Second Reading Speech
The primary purpose of this Bill is to delete from the Income Tax and Social Services Contribution Assessment Act the provisions relating to agreements for the relief of international double taxation of incomes so that those agreements may be implemented in separate legislation. As I have already indicated in the speech just recently delivered, corresponding provisions are proposed in an Income Tax (International Agreements) Bill.
Effect is at present given to the double taxation agreement made in 1946 by the Commonwealth and the United Kingdom by the provisions of Part IIIB of the Income Tax and Social Services Contribution Assessment Act and the inclusion of a copy of the agreement as the Third Schedule to that Act. It is now proposed to omit both Part IIIB and the Third Schedule from that Act.
Continuity in the application of the agreement is provided for in the Income Tax (International Agreements) Bill.
Prior to the 1946 agreement with the United Kingdom coming into force, partial relief from double taxation was provided for by the allowance of rebates under section 159 of the Assessment Act. That section has, however, been superseded by the provisions of the agreement and the section is now redundant. It is accordingly to be repealed as from the commencement of the income year which commenced on 1st July last. The repeal will not, however, affect the rights of taxpayers to be allowed rebates under the section in respect of income derived before the agreement became effective.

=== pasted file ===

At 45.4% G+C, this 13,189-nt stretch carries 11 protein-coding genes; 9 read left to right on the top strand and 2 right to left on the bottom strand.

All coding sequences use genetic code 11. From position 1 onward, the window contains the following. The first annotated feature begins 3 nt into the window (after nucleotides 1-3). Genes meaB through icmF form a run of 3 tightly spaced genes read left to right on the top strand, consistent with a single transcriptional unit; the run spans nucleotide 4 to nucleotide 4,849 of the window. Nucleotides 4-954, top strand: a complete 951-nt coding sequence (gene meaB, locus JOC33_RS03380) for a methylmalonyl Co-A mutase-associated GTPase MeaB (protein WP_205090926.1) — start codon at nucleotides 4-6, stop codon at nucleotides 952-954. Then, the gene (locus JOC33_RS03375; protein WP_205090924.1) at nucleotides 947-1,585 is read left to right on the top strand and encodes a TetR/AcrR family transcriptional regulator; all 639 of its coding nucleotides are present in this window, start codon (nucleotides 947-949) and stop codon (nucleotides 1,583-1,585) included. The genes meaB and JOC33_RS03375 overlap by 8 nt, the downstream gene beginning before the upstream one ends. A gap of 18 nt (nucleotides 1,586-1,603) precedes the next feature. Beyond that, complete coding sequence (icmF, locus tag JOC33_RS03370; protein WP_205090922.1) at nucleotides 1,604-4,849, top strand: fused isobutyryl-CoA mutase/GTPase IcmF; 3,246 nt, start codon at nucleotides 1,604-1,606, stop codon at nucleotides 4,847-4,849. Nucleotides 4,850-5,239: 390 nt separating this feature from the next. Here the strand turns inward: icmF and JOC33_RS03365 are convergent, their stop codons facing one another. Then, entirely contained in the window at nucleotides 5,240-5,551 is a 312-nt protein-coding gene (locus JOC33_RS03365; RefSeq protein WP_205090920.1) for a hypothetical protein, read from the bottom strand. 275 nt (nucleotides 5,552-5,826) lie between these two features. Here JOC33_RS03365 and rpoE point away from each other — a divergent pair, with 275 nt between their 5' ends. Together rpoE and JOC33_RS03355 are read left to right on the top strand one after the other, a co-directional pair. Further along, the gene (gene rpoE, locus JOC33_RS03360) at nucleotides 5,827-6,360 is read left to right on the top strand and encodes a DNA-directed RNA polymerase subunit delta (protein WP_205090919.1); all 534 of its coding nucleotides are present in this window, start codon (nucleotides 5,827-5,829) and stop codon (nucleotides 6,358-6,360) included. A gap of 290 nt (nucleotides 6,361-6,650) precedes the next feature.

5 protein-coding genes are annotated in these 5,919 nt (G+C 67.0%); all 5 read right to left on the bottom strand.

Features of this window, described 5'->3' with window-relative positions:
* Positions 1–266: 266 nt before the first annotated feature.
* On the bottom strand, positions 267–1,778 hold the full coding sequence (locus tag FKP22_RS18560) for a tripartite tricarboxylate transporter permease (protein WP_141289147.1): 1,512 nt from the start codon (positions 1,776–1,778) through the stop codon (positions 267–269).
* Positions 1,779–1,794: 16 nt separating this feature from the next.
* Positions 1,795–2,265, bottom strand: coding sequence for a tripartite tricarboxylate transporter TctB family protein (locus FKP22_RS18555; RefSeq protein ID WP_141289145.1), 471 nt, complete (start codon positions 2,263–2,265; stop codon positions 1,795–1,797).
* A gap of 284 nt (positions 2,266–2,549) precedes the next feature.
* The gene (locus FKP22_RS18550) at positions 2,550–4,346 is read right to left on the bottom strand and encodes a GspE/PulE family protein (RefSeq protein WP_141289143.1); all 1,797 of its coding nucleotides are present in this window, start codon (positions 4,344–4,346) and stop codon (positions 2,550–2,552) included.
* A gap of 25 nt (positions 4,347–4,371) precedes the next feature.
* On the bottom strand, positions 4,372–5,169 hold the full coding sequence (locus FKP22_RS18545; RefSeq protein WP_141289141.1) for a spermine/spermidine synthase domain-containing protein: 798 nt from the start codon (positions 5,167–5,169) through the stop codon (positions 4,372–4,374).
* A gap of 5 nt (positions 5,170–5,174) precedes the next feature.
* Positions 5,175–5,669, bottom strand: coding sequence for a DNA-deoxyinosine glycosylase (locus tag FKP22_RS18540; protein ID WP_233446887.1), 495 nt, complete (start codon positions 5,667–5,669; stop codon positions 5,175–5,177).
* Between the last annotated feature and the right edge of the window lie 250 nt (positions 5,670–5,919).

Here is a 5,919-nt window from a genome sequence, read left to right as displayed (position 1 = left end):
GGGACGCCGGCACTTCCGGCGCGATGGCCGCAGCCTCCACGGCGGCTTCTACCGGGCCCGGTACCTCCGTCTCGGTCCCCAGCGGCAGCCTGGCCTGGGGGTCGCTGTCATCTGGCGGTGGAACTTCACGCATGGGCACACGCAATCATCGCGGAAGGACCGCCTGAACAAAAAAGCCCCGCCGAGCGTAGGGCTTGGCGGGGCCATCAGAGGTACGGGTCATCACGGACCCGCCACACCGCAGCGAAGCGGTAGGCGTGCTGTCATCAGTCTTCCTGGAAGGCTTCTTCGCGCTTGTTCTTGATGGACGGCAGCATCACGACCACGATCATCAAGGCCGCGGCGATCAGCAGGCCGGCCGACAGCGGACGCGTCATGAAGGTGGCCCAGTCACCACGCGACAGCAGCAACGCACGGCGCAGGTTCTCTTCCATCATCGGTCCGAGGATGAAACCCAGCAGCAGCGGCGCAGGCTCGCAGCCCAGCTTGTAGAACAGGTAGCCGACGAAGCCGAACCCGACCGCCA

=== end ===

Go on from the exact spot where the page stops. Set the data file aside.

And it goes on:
The Bill also contains proposals of a drafting nature made necessary by the renumbering last year of certain provisions of the Assessment Act.
The Bill leaves open the way for the Income Tax (International Agreements) Bill under which all provisions relating to international income tax agreements will be brought together in one Act.
The explanatory memorandum to which I referred in the course of my speech on the Income Tax (International Agreements) Bill covers the clauses of this amending Assessment Bill also.
19th November 1953.